For the first time, MOBOTIX welcomed an expanded partner showcase including Gold Sponsorship from Konica Minolta, Genetec, Strops and Milestone Systems plus an additional 11 Silver sponsors across diverse areas such as storage, facial recognition, portable surveillance, wireless connectivity and the IoT.

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“Our Global Partner Conference marks the start of a new journey for MOBOTIX that begins with acknowledging our traditions before embracing the transition to a new path that welcomes the opportunities of tomorrow,” enthused Thomas Lausten, CEO at  MOBOTIX, “MOBOTIX is changing and part of that evolution is embracing a future with a new found passion and openness that includes industry standards and third party partners with the goal of delivering higher value solutions.”

Lausten continued: “Our new mission statement to go ‘Beyond Human Vision’ is at the heart of a philosophy that recognises video surveillance is part of a wider potential with MOBOTIX as a foundational platform for innovative solutions to real world challenges in manufacturing, retail, healthcare, transportation and, indeed, many other areas.”

The event coincided with the launch of a new MOBOTIX website, new company branding and the first version of a global partner locator, plus a new White Paper on the vital role MOBOTIX is playing in protecting its technologies from cyber attack.

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ECA/SELECT Survey finds buildings at heightened risk from cyber attack

The use of cyber attacks is becoming more prevalent as an effective tool to disrupt both business and politics. As a result of this, within industry it’s vital that steps are taken to protect buildings and infrastructure against potential threats.

To find out the current state of play, the Electrical Contractors’ Association (ECA) and Scottish Trade Association SELECT surveyed a range of clients in November and December last year on their approach to cyber security.

The feedback received from the ‘Connected Technology Survey for Clients’ emanated from a range of respondents, including consultants, engineers, end clients, local authorities and facilities managers.

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The results show that almost four-in-ten clients (39%) don’t take any steps to protect smart installations in buildings from cyber threats. A further 49% cited the risk of hacking as a barrier to installing connected technology.

Steve Martin, head of specialist groups at the ECA, commented: “Given that ‘connected technology’ covers any technology, such as lighting or HVAC installations, this enables devices to communicate with each other over the Internet and undertake tasks. The risks from hacking are substantial.”

Currently, only 20% of the UK’s commercial buildings are considered to be ‘smart’. However, over the next four years, the global ‘Internet of Things’ market is expected to be worth over £1 trillion annually. “If we’re to keep pace with developments,” concluded Martin, “the issue of cyber security needs to be addressed as a matter of urgency.”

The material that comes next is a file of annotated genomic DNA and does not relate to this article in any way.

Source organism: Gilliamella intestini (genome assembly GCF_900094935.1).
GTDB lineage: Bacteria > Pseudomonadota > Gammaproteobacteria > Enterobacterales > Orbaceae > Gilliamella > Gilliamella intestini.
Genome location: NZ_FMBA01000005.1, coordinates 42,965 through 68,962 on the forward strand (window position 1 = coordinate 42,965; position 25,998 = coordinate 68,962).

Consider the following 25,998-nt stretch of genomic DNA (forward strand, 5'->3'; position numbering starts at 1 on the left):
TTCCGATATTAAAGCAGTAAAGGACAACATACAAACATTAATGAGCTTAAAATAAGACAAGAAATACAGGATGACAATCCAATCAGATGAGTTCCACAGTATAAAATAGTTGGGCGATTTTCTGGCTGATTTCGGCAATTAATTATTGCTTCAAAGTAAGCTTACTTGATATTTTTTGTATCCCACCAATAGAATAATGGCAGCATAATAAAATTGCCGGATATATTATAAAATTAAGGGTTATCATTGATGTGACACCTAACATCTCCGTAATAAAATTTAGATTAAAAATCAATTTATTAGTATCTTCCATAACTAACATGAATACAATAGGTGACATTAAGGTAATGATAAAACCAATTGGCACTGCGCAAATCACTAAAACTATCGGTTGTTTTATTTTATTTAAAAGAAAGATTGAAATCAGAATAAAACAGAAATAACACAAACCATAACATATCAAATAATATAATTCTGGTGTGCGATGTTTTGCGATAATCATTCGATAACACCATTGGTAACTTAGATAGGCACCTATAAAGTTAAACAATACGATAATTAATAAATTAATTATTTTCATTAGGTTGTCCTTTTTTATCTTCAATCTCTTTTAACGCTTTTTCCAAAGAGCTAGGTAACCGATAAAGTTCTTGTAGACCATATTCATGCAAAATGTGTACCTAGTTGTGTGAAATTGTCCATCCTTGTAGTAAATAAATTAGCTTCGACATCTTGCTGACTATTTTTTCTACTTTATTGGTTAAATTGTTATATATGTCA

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Advent IM outlines detail for ‘Cyber for the C-Suite’ Breakfast Seminar

A breakfast seminar created exclusively for business leaders and senior Board members seeking guidance on the present cyber security threat is to be run by security consultancy Advent IM at the company’s Training Centre near the M5, Birmingham on 7 December.

With many years’ experience in senior level consulting, training and mentoring, the seminar will be delivered by Advent IM’s managing director Mike Gillespie, who’s also director of cyber strategy and research for The Security Institute. As a director, Gillespie understands the place of senior leadership in cyber resilience and risk management.

The seminar is designed to promote and enhance understanding of the organisational threats that Boardrooms need to factor into resilience strategies. Attendees will also have first access to places on the forthcoming training course, again exclusively for senior leaders and the C-Suite, which will start in March 2017.

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Gillespie informed Risk UK: “The cyber threat landscape is high on the agenda of all Boardrooms. Many businesses have felt the impact of cyber attack, either directly or through supply chain partners. No size of business is immune and no kind of service spared the attackers’ attentions, with even hospitals being struck by ransomware.”

He added: “Recent research suggests that 82% of businesses say security is a CEO or Board-level concern, with two-thirds suggesting that they’re increasing cyber security spend. The additional spend is great, but without leadership and solid strategy it may not achieve anything near its potential, and cyber risk may not be reduced. We absolutely have to make sure Boardrooms are well briefed and understand how to go about effective cyber risk management.”

*Details of the seminar and how to book can be found at: http://www.advent-im.co.uk/breakfast-seminar-7th-december-cyber-security-awareness-for-business-leaders/. Alternatively, telephone 0121 559 6699 or 0207 100 1124 or send an e-mail to: bestpractice@advent-im.co.uk